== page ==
Pickled collard stems. “What the h-e-double hockey sticks is that?” probably comes to mind first, quickly followed by “How does one go about pickling said collard stem?”. Luckily I’ve trudged ahead through trial and error and therefore, have those answers for you. These little pickled delights can be addicting. They can be substituted for celery in a Bloody Mary, used to scoop up some jalapeno pimento cheese, or even chopped up and used in place of relish. You can pickle them whole or slice them on the bias. Even better news? They’re made from a part of the collard you normally pitch. Now that’s my kind o’ recycling. Let’s get to it.
Pickled Collard Stems
1 gallon glass container with lid
Stems from 2 bunches of collards, trimmed to 1 inch shorter than glass jar
1/2 onion, sliced thinly
6 cloves of garlic, peeled and smashed
2 tsp whole black peppercorns
3 bay leaves
1 TBSP dried jalapenos (can use fresh)
1 gallon filtered water
3/4 cup pickling salt
1/2 cup apple cider vinegar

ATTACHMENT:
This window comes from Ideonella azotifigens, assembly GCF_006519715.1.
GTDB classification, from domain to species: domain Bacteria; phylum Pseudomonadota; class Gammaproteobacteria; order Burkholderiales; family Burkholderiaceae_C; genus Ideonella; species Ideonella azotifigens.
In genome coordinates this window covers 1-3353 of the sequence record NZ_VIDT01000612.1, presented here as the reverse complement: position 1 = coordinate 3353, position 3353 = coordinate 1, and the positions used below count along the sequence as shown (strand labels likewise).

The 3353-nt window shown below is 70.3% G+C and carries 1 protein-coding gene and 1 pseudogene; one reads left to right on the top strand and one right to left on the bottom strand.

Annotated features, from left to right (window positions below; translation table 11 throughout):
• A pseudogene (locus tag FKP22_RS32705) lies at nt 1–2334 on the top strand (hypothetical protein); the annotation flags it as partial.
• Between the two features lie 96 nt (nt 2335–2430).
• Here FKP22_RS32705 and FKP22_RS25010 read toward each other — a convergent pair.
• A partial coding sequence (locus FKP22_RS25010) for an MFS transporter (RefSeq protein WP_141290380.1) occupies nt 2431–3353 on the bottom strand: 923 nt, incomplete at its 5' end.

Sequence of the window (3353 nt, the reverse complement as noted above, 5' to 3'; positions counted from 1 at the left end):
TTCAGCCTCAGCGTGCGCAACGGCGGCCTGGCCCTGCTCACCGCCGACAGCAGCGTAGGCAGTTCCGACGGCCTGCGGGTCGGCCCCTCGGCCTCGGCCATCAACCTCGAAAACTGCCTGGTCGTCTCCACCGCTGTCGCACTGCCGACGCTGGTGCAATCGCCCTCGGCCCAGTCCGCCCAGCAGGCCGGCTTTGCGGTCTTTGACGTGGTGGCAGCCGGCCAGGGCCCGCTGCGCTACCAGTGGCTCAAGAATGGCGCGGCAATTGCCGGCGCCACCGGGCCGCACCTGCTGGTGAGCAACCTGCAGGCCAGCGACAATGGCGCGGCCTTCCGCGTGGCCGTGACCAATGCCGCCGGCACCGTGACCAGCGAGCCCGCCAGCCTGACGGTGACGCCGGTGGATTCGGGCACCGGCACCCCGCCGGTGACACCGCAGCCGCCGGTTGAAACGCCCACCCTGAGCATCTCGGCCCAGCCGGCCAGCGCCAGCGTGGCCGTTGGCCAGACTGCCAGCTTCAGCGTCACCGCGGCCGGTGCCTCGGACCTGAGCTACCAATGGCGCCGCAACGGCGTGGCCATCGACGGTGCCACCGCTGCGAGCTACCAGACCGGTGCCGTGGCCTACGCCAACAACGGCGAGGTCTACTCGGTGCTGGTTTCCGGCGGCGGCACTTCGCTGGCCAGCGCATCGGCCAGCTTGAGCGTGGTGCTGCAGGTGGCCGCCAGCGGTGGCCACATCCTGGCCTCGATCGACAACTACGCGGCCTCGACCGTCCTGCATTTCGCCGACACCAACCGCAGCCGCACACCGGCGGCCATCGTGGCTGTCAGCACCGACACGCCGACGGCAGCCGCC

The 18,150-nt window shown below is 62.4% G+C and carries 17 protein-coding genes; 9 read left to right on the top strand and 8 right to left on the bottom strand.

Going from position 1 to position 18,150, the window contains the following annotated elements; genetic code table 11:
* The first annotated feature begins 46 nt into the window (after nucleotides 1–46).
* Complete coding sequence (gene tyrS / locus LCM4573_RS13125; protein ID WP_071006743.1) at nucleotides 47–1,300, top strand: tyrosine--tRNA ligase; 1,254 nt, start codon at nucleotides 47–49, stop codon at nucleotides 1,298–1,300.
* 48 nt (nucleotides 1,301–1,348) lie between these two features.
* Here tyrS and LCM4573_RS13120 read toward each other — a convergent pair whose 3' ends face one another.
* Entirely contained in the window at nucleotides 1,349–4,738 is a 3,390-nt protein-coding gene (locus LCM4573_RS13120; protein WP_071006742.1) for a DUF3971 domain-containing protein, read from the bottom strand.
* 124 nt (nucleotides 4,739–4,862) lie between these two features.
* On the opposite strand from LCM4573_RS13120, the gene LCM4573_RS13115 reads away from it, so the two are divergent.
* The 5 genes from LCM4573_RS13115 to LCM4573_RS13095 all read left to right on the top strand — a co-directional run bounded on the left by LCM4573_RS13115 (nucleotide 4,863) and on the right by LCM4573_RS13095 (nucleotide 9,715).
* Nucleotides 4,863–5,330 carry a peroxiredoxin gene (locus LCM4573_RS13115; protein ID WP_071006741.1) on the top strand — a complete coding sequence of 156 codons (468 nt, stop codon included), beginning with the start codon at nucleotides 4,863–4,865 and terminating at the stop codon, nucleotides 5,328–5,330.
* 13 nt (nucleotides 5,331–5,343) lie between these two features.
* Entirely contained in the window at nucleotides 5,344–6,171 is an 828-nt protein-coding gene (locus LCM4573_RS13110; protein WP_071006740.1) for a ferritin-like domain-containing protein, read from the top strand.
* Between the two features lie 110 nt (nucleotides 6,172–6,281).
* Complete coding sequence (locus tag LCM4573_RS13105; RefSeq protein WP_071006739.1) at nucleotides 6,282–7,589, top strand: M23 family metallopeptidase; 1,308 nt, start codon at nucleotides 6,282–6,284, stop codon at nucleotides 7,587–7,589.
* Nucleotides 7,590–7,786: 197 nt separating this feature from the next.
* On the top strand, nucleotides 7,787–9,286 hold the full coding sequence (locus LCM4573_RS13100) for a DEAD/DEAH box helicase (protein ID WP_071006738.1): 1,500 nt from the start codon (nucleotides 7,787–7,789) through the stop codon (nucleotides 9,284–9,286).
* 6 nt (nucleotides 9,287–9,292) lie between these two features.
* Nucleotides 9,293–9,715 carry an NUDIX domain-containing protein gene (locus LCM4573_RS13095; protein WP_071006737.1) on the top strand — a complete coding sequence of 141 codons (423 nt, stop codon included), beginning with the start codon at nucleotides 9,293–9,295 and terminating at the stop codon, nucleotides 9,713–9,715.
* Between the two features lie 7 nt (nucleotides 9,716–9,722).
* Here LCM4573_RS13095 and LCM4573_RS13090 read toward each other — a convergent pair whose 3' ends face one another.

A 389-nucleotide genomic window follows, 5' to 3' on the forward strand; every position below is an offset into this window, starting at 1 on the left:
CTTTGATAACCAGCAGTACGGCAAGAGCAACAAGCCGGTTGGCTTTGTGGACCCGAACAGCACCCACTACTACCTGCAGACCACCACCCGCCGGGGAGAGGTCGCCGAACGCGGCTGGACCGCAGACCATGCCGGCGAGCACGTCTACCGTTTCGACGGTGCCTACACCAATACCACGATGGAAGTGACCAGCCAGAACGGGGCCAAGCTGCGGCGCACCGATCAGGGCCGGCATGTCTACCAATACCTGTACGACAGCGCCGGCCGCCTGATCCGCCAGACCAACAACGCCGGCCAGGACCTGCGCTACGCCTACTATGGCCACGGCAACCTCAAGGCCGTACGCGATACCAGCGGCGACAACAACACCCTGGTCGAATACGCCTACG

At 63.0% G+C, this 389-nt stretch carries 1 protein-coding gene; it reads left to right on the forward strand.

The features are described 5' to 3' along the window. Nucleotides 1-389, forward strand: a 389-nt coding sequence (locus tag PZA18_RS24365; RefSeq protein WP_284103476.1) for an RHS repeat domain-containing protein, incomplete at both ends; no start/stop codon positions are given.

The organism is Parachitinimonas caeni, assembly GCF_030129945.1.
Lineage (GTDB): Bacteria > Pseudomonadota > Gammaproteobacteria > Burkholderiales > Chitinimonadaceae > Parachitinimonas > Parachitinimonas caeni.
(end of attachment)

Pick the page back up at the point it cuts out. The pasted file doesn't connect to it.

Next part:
Pack jar tightly with stems, onions, and spices. Bring water, salt, and vinegar to a low boil. Remove brine from heat and let cool for 15 minutes.
Pour brine over veggies, making sure brine covers everything. Place a fermentation weight (or a rigged up one like I do) over the top to prevent as much contact between the air and the brine surface. If you have a fermentation crock, bust that thing out and put it to use. Let your container sit at room temperature for 3-5 days, until your spears have the saltiness, flavor, and crunchiness you like.
When they reach that point, trade your weight for a lid and place the whole container in the fridge. Your pickled stems will last several weeks (if you don’t gobble them up first!).